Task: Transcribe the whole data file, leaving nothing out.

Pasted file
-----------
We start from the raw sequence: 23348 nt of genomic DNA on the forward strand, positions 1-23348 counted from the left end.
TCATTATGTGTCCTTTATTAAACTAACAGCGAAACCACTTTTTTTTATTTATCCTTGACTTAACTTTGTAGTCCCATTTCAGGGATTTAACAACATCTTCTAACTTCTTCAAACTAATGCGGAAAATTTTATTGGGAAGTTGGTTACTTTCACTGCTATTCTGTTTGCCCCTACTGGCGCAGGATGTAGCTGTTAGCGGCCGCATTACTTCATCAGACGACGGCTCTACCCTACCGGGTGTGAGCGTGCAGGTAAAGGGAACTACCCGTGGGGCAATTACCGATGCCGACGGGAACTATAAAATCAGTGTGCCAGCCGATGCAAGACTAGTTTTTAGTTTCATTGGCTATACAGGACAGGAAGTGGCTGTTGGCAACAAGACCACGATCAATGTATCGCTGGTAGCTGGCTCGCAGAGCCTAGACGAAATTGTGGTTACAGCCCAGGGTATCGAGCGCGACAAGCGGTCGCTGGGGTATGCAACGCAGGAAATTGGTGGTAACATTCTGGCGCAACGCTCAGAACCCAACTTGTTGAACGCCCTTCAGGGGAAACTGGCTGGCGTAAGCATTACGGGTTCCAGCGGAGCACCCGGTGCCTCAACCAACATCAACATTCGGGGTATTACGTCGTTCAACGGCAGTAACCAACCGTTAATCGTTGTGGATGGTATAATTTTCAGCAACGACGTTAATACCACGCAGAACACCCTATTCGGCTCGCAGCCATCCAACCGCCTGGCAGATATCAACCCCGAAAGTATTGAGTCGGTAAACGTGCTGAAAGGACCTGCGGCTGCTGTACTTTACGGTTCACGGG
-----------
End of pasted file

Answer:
We start from the raw sequence: 23348 nt of genomic DNA on the forward strand, positions 1-23348 counted from the left end.
TCATTATGTGTCCTTTATTAAACTAACAGCGAAACCACTTTTTTTTATTTATCCTTGACTTAACTTTGTAGTCCCATTTCAGGGATTTAACAACATCTTCTAACTTCTTCAAACTAATGCGGAAAATTTTATTGGGAAGTTGGTTACTTTCACTGCTATTCTGTTTGCCCCTACTGGCGCAGGATGTAGCTGTTAGCGGCCGCATTACTTCATCAGACGACGGCTCTACCCTACCGGGTGTGAGCGTGCAGGTAAAGGGAACTACCCGTGGGGCAATTACCGATGCCGACGGGAACTATAAAATCAGTGTGCCAGCCGATGCAAGACTAGTTTTTAGTTTCATTGGCTATACAGGACAGGAAGTGGCTGTTGGCAACAAGACCACGATCAATGTATCGCTGGTAGCTGGCTCGCAGAGCCTAGACGAAATTGTGGTTACAGCCCAGGGTATCGAGCGCGACAAGCGGTCGCTGGGGTATGCAACGCAGGAAATTGGTGGTAACATTCTGGCGCAACGCTCAGAACCCAACTTGTTGAACGCCCTTCAGGGGAAACTGGCTGGCGTAAGCATTACGGGTTCCAGCGGAGCACCCGGTGCCTCAACCAACATCAACATTCGGGGTATTACGTCGTTCAACGGCAGTAACCAACCGTTAATCGTTGTGGATGGTATAATTTTCAGCAACGACGTTAATACCACGCAGAACACCCTATTCGGCTCGCAGCCATCCAACCGCCTGGCAGATATCAACCCCGAAAGTATTGAGTCGGTAAACGTGCTGAAAGGACCTGCGGCTGCTGTACTTTACGGTTCACGGG